From bribery, kickbacks, and sex scandals to espionage, terrorism, and rape, what was once the "Party of the People" has become a party with an appallingly long rap sheet. And this hard-hitting, sad-but-funny exposé of the crimes of the Democratic Party finally puts all their misdeeds into perspective. Thoroughly researched, using outrageous anecdotes and intimate details, Donkey Cons shows that the serial corruption of the Clinton presidency wasn't an anomaly but a developing, unnerving pattern in the modern Democratic ethos. These are the stories the Democrats don't want you to read!

Abby Sutherland grew up sailing. Her father, Laurence, a shipwright, and her mother, Marianne, wanted their kids to develop responsibility, to see other cultures, to experience the world instead of watching it on TV. So they took them sailing down the coast of Mexico... for three years.
When Abby was thirteen, she began helping her father deliver boats and soon was sailing solo. She loved being on the open ocean, the spray in her face, the wind in her hair. She began to dream of sailing the world.
But fewer people have successfully solo-circumnavigated the globe than have traveled into space. It is a challenge so immense that many have died trying, and all have been pushed beyond every physical, emotional, psychological, and spiritual limit.
In Unsinkable, you will follow Abby into the depths through a gripping and evocative firsthand account that starts prior to her departure, travels through her daring (and sometimes near-death) encounters on the open sea, to her dramatic rescue in the remotest part of the Indian Ocean. Today, when the most productive thing a teenager may do is play videogames, Abby's courage and tenacity shows us all what can happen when we choose to challenge our own limits, embrace faith, and aim for what our critics say is impossible.
It was pitch-black out and whitewater was crashing over the boat. The wintry wind screamed across the deck, and I could tell it was now holding up near fifty knots. Imagine standing on the roof of a car that's driving down the freeway. That's how hard it was blowing.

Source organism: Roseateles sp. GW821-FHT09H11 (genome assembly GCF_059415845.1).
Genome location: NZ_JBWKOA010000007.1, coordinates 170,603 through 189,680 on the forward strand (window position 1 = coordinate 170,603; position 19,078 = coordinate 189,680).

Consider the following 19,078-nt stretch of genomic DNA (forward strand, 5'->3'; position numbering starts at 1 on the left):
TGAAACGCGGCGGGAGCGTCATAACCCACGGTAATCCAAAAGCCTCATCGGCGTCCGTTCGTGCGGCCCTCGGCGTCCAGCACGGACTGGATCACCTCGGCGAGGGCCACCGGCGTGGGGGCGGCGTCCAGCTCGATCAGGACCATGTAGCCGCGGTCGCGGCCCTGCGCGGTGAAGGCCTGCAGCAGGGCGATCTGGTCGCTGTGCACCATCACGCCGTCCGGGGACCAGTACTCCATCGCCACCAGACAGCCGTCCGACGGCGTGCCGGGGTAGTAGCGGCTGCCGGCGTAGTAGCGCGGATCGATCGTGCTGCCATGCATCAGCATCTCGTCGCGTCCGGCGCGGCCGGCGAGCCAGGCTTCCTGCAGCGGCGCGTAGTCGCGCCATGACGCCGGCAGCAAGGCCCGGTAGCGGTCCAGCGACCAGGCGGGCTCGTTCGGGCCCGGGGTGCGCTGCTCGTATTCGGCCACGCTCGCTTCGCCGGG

At that moment, a huge gust hit the mainsail like a train. The boat heeled over to port as if a giant hand had smacked her down, and I tumbled over the top of the mainsail toward the water...
On January 23, 2010, sixteen-year-old Abby Sunderland set sail from Marina del Rey, California, in an attempt to become the youngest person to sail solo, nonstop, and unassisted around the world. Immediately, her trip sparked controversy. What was a girl her age doing undertaking such a voyage? What were her parents thinking?
Abby's critics predicted she'd make it a few weeks at most. But sailing south, she proved them wrong and became the youngest person to solo around Cape Horn, the "Mt. Everest of sailing." Crossing the Southern and Atlantic oceans, she battled vicious storms and equipment breakdowns?making one critical repair literally with a nail file and some line. Abby bested the wicked waters at the southern tip of Africa and then entered the Indian Ocean?all twenty-seven million square miles of it.
Even less than a hundred years ago, having your boat become disabled in the middle of the Indian's immense rolling reaches was as good as a death sentence. The odds are better now, but not much. It was here that Abby Sutherland encountered the violent storms that would test her mettle and her will to survive?and change her life forever.